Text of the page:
If you’re planning a big move abroad, one of the most important things to sort out is your finances. This is particularly important for retirees, who’ll be relying on retirement savings to live on once they move to a new country.
So, can you transfer your pension abroad and if so, how do you go about it? We’ll cover everything you need to know in this handy guide, so you can start making your preparations.
And remember, if you’re looking to move pension savings or other income across borders, the Wise multi-currency account is the smart way to do it. With low transfer fees, the mid-market exchange rate and a huge choice of currencies, Wise could be the perfect solution if you’re planning an international retirement.
But more on this later. For now, let’s focus on transferring your private pensions abroad.
The good news for British retirees moving abroad is that you can transfer private pensions from the UK to other countries. However, there are a few important things to remember.
The first is that transferring UK-based pensions abroad may have significant tax implications. These can sometimes be complex and costly, depending where you’re moving to. It’s always a good idea to speak to a pensions or tax specialist for advice before making a decision.
The second crucial thing to know is that ideally, you’ll need to move your pension to a Qualifying Recognised Overseas Pension Scheme (QROPS) in your new country of residence. This means that it’s on HMRC’s list of approved QROPS schemes, which could make it easier to transfer your pension - and crucially, help you avoid an eye-watering tax bill.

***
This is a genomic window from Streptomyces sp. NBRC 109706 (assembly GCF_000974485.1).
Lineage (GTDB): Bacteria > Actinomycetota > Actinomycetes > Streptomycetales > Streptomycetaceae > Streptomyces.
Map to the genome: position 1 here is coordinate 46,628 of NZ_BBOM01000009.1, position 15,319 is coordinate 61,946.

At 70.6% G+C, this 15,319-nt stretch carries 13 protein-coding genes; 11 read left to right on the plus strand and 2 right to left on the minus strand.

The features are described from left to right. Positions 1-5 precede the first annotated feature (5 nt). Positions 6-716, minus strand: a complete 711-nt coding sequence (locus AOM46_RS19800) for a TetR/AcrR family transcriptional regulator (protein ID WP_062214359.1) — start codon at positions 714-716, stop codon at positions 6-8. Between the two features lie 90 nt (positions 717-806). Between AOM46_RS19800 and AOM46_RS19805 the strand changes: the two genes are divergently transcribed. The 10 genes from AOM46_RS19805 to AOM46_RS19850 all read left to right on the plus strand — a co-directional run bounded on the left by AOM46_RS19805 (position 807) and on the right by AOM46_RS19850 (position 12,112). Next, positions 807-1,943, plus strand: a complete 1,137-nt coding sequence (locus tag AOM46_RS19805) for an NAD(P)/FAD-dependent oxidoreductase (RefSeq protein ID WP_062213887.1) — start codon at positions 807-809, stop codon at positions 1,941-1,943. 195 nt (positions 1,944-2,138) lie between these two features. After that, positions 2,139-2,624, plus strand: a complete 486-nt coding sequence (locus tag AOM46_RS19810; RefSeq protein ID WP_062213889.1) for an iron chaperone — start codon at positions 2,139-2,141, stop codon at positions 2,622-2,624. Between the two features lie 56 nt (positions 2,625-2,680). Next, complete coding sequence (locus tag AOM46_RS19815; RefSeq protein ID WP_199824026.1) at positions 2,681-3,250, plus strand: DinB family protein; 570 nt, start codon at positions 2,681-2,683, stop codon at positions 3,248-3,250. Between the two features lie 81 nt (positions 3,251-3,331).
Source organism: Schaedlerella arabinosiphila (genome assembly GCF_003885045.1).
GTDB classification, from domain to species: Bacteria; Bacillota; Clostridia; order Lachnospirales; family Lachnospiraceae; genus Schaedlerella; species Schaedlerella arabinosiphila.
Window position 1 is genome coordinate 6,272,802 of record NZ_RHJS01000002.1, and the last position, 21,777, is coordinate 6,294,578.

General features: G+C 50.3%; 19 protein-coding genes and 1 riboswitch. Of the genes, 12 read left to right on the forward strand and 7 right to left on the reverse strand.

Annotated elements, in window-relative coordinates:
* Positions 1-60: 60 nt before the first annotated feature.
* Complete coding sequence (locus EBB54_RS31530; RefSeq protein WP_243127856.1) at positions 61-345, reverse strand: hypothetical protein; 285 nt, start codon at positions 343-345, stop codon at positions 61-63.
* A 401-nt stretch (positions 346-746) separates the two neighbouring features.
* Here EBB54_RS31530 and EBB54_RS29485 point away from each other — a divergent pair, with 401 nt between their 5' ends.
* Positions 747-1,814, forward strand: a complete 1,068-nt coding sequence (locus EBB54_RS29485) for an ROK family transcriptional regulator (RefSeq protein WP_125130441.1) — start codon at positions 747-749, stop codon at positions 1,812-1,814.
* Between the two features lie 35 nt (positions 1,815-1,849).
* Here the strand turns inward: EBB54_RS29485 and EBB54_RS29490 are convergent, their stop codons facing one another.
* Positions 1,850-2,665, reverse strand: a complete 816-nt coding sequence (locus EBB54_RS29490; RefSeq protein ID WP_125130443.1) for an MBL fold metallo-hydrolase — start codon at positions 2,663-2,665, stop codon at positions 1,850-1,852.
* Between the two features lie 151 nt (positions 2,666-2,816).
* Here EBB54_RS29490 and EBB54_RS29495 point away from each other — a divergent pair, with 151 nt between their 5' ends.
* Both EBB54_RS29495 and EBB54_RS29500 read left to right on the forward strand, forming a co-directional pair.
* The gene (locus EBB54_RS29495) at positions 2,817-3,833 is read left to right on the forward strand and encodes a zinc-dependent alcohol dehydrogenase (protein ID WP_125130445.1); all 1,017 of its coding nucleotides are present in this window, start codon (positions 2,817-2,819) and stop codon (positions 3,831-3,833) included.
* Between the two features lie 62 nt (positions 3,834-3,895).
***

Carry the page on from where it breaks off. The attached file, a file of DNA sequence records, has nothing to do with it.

If you move your pension to a non-QROPS scheme, you could pay at least 40% tax on the transfer¹. And that’s if your UK pension provider will agree to the transfer in the first place, as many will only allow transfers to approved QROPS overseas.
However, not every country is on HMRC’s QROPS list, or you may have limited choice when it comes to available schemes. We’ll look at how to find a QROPS scheme in just a moment.
You can’t physically transfer your UK state pension pot abroad, but you can receive your pension payments from it in another country.
If you’ve done your homework on tax, pensions and living abroad, you’re about ready to arrange your pension transfer. If you have all the required information to hand, it should be relatively simple and straightforward. Here’s what you need to do:
The first thing to do is check whether there are suitable QROPS available in the country you’re retiring to. The easiest way to do this is on the recognised overseas pension schemes notification list here. Sorted alphabetically by country, these are all the schemes that meet HMRC’s requirements to be a QROPS.
The next step is checking whether your UK pension provider will permit a transfer to an overseas pension scheme. It should if it’s a QROPS, but it’s always worth getting in touch to check. There may also be conditions, costs or other tax implications you need to know about before setting up the transfer.
You’re nearly ready to request your pension transfer. All that’s left to do is complete the paperwork. You’ll need to download and complete Form APSS 263 from the UK Government website, which will request information such as²: